Nats unable to overcome Haren's tough fifth inning

Nats unable to overcome Haren's tough fifth inning

Nats unable to overcome Haren's tough fifth inning

DENVER -- Just when it looked like a doubleheader sweep had awakened the Nationals' offense from hibernation, they took another step back in an 8-3 loss to the Rockies at Coors Field on Tuesday night.

Even as the offense scuffled behind him, Nationals starter Dan Haren gave up only two hits through the first four innings and looked strong enough to keep Washington in control. But pitching is a game of inches, and things changed quickly in the fifth.

The loss in the first of a three-game series pushed the Nationals below .500 and moved them to 3-5 in June.

After Colorado catcher Wilin Rosario led off the inning with a walk, Tyler Colvin -- called up from Triple-A Saturday -- knocked a two-run homer just inside the right-field foul pole to knot the game up at two.

Haren struck out the next batter and looked poised to end the inning locked in a 2-2 tie. But the Rockies had other ideas.

The inning only got uglier when pinch-hitter Jordan Pacheco singled to center. Dexter Fowler followed with a double, and two batters later, left fielder Carlos Gonzalez powered a Haren offering on the edge of the plate into the left-field bleachers. Suddenly, the Nationals had buried themselves in a three-run hole.

"It's not fun to strike out four times, but this game is hard," said Gonzalez, whose only hit came on the three-run homer. "They've been pitching me tough. But sometimes all I need is one mistake, and he made one mistake."

That inning proved enough to end Haren's night, as he finished with five earned runs, six strikeouts and a walk in five innings. It was Haren's fifth loss over his last six games, with a shaky 6.29 ERA over that stretch.

"I was kind of dumbfounded," Nationals manager Davey Johnson said. "He was really making pitches, he was breezing. In the fifth inning it seemed like he ... lost the feel for the ball. Just seemed like he couldn't locate it from that point on. He was pitching a great ballgame, making all his pitches. I don't know what happened."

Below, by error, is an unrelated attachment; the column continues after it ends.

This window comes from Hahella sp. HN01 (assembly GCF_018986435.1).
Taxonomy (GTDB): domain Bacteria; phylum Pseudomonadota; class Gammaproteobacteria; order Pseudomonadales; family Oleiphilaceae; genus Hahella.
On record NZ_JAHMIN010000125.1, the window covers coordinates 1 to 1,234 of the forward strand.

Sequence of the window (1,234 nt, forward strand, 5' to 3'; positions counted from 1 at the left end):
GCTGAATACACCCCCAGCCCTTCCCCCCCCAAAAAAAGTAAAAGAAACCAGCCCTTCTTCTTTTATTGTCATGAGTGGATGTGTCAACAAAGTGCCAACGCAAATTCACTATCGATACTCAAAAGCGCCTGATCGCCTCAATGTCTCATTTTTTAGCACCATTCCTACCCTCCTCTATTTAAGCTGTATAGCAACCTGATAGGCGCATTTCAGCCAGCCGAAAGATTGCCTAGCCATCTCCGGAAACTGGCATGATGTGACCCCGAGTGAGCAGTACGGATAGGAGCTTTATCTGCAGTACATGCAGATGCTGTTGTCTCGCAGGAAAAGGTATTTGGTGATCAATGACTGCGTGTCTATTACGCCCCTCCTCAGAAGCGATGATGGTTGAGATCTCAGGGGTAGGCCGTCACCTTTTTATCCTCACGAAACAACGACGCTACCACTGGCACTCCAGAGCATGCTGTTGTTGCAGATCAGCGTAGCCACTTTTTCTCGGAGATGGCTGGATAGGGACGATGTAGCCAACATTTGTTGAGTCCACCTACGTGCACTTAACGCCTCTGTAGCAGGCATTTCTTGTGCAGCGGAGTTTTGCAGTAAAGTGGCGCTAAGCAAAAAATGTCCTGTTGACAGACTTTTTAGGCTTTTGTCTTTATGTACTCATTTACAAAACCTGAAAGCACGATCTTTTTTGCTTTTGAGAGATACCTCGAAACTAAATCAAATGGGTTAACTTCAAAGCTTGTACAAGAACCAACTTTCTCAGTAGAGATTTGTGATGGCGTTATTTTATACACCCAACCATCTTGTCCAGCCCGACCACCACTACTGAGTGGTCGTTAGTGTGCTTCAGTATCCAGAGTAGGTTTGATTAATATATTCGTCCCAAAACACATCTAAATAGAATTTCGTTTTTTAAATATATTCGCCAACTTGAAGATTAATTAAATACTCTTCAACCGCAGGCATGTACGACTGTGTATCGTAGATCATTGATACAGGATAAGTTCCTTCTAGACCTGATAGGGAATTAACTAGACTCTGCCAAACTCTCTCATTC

Haren said he took the mound Tuesday night focused on command rather than velocity. The right-hander, once one of the more dominant pitchers in the league, has given up 15 homers this year, nearly half of his career-high for a season, 31.

"I just can't keep the ball in the ballpark," Haren said. "That's what it's coming down to. They're good hitters too and they're going to make me pay for my mistakes, but I've never had so much trouble with homers in my career. I got to really try to focus on keeping the ball down and do the best I can."

The Nationals jumped onto the scoreboard first when Denard Span smacked a double off the right-field wall to bring two runs home in the second inning. Back-to-back singles from Anthony Rendon and Kurt Suzuki placed runners on first and second for Span, but the Nationals' offense disappeared as quickly as it arrived.

Whenever Washington seemed to find some offensive energy, the Rockies were there to snatch it away. Rockies starter Jhoulys Chacin's quick glove snagged a line drive from Roger Bernadina to end the second. In the sixth, Anthony Rendon sent a ball deep into center field, but Fowler had just enough room to reel it in as he backpedaled into the wall.

"We did hit some balls hard tonight," said third baseman Ryan Zimmerman, who went 1-for-4. "... It was just one of those nights. But we got to score more runs, and I think that's kind of what we've said all year."

Chacin, who battled a cold all game, was steady over five innings, allowing two earned runs, seven hits and two walks while striking out two.

In the eighth inning, Ian Desmond pulled a one-out single into left field to score Jayson Werth, extending his career-high hitting streak to 13 games and setting the stage for a rally.

But even that flamed out, and no Washington hitter had more than one hit. The next two batters both grounded out and with it faded the Nationals' hope of building on the momentum of two wins over the Twins Sunday.

"You want to get a rally going, you always want to feel like that," Suzuki said. "But they made pitches and they got out of it."

Nationals relievers Erik Davis and Fernando Abad surrendered only two hits over two innings.

However, things did not go as smoothly in the eighth for Drew Storen.

After Storen allowed a leadoff single, Colvin knocked a 93-mph sinker from Storen into the first row of seats in left field to make it 7-3 Rockies. It was Colvin's second multi-homer game against the Nationals -- the first came on July 6, 2012 -- and the fourth of his career.

A nice grab from Desmond to turn the double play later in the frame saved the Nationals from an even deeper deficit.

Washington had to settle for small victories Tuesday, like Werth's fully-extended diving catch in right field -- saving a run in the sixth -- and Rendon reaching base safely for the 10th straight game.

Ian McCue is an associate reporter for This story was not subject to the approval of Major League Baseball or its clubs.